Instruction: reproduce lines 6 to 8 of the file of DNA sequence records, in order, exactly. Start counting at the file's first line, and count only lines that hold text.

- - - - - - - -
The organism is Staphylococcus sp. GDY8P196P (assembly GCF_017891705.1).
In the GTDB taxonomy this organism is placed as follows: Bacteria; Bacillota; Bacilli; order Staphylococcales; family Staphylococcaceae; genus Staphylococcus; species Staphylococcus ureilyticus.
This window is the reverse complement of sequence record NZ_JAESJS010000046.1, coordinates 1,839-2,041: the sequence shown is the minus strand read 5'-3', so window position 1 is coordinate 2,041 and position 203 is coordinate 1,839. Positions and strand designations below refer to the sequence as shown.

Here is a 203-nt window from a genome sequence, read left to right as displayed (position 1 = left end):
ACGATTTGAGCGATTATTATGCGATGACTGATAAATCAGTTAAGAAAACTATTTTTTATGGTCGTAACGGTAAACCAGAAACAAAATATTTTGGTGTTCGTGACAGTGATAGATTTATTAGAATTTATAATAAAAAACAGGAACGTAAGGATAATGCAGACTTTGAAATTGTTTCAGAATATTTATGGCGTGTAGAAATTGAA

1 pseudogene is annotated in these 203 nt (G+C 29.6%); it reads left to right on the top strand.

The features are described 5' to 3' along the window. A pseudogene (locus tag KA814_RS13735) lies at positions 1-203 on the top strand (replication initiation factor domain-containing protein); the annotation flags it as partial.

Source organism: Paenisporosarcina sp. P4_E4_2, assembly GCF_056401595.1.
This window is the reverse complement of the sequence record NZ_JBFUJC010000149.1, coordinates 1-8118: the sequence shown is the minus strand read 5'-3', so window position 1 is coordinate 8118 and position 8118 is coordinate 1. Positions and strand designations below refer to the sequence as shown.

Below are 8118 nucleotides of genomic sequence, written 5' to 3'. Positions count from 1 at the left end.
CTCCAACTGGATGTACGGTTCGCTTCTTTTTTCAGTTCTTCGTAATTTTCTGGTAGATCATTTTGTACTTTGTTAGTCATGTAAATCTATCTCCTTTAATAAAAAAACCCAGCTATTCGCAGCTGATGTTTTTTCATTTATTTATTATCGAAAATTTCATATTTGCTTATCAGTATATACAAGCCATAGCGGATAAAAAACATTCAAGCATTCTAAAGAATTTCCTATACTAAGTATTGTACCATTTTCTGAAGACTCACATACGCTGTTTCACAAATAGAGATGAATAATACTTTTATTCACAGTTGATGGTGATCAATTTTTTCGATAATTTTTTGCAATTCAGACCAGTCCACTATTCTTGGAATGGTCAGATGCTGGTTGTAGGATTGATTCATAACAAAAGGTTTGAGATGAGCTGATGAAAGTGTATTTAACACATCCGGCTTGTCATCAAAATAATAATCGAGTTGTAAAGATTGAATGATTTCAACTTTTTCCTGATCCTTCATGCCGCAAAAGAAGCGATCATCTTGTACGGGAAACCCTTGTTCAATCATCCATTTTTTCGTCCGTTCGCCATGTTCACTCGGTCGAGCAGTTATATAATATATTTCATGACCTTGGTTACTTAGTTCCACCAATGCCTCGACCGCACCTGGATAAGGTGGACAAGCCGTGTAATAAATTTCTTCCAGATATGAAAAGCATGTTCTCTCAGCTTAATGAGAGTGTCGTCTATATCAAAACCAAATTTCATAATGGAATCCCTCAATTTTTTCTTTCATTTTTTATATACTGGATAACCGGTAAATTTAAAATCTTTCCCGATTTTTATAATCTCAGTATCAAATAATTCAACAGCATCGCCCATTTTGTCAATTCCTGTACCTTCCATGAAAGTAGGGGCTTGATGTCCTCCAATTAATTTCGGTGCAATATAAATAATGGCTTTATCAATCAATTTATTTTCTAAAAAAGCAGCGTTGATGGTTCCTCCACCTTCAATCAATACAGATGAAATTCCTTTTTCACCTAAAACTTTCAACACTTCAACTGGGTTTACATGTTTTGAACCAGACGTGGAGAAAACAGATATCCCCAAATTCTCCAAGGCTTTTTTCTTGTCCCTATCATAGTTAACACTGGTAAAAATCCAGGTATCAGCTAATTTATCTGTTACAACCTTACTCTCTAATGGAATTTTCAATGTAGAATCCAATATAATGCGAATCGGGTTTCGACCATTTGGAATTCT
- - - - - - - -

1 pseudogene is annotated in these 203 nt (G+C 29.6%); it reads left to right on the top strand.

The features are described 5' to 3' along the window. A pseudogene (locus tag KA814_RS13735) lies at positions 1-203 on the top strand (replication initiation factor domain-containing protein); the annotation flags it as partial.

Source organism: Paenisporosarcina sp. P4_E4_2, assembly GCF_056401595.1.